Time: It is incredible to think of the progress that human beings have made in understanding time since the last century. We went from ancient sundials to modern atomic clocks. Today we can follow the passage of a second more closely than ever before, but time remains an extremely complex topic. Thanks to visionary scientists, we are getting closer and closer to unraveling the secrets of the one who claims to be the “master of everything”.
The time for Newton
Isaac Newton, in the 17th century, created the thesis that time is like an arrow shot from a bow, traveling in a straight and direct line – and never deviating from its path. For him, a second had the same duration anywhere in the universe and nothing had a constant speed, not even the light. So he assumed that if the speed of light could vary, the time must be constant – going from one second to the next, with no difference in duration.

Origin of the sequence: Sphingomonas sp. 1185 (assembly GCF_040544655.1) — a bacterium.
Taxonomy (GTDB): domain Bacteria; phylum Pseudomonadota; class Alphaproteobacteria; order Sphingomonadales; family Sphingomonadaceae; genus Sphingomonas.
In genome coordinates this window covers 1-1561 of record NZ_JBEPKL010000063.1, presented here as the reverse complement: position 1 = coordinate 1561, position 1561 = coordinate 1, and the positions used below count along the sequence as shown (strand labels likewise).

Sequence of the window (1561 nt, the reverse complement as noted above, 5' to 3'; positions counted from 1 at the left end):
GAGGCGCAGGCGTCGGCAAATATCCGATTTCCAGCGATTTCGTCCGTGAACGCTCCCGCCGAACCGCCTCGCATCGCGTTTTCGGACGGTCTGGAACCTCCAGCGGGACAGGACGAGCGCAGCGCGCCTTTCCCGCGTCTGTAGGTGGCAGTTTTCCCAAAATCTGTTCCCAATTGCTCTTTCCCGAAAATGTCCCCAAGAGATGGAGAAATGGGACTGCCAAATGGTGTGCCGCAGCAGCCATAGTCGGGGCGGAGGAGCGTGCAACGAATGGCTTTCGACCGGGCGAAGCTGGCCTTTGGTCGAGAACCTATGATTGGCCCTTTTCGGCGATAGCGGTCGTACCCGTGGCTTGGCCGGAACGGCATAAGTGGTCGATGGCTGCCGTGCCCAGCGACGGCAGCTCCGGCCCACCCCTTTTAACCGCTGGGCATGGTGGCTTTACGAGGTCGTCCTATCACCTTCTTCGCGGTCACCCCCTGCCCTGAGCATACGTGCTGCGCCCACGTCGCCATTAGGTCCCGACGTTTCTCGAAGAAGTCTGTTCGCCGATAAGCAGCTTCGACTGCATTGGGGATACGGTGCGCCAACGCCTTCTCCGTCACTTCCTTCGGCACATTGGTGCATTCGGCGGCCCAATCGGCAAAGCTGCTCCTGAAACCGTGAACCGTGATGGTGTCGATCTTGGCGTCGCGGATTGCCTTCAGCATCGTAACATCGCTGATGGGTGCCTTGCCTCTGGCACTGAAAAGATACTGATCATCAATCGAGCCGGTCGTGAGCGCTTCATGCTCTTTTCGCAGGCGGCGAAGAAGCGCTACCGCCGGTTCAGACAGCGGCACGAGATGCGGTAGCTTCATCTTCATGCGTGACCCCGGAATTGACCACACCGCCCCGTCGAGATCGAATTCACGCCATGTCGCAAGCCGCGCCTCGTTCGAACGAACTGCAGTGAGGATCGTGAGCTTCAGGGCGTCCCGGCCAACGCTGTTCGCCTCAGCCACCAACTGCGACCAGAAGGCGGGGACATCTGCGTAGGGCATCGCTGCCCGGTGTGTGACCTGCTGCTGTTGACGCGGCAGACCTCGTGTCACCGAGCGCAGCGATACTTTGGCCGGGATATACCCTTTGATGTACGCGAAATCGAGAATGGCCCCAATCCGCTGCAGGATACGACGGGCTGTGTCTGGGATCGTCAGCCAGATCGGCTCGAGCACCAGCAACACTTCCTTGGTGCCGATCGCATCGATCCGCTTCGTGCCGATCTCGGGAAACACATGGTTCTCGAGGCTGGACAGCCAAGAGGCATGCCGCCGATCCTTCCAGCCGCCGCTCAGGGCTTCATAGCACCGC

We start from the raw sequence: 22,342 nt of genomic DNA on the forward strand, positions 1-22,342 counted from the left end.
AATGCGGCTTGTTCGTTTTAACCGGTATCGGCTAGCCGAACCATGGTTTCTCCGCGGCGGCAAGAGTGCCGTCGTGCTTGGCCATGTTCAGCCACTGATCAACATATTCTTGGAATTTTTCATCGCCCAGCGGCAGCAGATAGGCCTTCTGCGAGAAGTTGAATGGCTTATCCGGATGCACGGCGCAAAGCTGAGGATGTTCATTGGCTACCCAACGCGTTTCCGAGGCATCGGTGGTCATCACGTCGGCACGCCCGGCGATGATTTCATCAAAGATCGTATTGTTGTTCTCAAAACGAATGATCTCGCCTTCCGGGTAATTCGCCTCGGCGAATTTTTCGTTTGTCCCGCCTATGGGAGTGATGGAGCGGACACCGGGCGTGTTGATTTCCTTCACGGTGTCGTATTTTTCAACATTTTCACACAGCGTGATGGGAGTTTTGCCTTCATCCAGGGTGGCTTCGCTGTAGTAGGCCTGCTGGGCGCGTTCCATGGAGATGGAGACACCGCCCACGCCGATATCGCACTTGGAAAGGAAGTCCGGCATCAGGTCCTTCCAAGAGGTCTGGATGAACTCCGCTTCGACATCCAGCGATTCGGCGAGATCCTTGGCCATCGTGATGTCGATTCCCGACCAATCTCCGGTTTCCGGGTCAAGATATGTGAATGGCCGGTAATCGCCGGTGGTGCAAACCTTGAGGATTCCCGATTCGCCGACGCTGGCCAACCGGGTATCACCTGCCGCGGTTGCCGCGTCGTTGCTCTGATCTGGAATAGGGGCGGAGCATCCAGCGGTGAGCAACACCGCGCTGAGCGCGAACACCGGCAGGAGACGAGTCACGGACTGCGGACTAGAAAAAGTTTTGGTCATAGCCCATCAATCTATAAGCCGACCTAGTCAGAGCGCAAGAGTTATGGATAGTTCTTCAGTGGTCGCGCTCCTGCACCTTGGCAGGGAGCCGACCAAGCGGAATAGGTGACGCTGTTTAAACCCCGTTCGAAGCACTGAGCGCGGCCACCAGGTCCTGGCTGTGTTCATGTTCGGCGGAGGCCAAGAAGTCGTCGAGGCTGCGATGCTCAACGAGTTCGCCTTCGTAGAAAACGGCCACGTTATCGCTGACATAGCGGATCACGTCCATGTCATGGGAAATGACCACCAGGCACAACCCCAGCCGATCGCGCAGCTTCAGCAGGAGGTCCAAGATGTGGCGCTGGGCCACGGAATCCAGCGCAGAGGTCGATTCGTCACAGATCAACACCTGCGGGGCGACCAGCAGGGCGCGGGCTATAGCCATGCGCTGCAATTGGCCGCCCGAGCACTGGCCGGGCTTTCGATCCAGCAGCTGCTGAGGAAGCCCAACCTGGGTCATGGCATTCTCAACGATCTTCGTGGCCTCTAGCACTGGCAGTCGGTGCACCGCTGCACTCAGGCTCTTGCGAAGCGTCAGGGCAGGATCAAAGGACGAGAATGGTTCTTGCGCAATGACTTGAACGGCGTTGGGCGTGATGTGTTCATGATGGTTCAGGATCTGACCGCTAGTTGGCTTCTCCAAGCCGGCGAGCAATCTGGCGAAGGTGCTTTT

The weather for Einstein
Albert Einstein, in 1905, stated that the speed of light does not vary, being a constant that travels at about 299,792 kilometers per second. For him, time – the fourth greatness of the universe – was more like a river, leaking and flowing, depending on the effects of gravity and space-time. Time would increase and decelerate around bodies with different masses and velocities and, therefore, one second on Earth would not have the same duration in the entire universe.
But if the speed of light were really a constant, it would take a variable to change great distances across the universe. With its expansion and planets and galaxies moving on a gigantic scale, something would have to give in to allow these fluctuations – time. And after a brief passage from him, the theory proved to be totally accurate.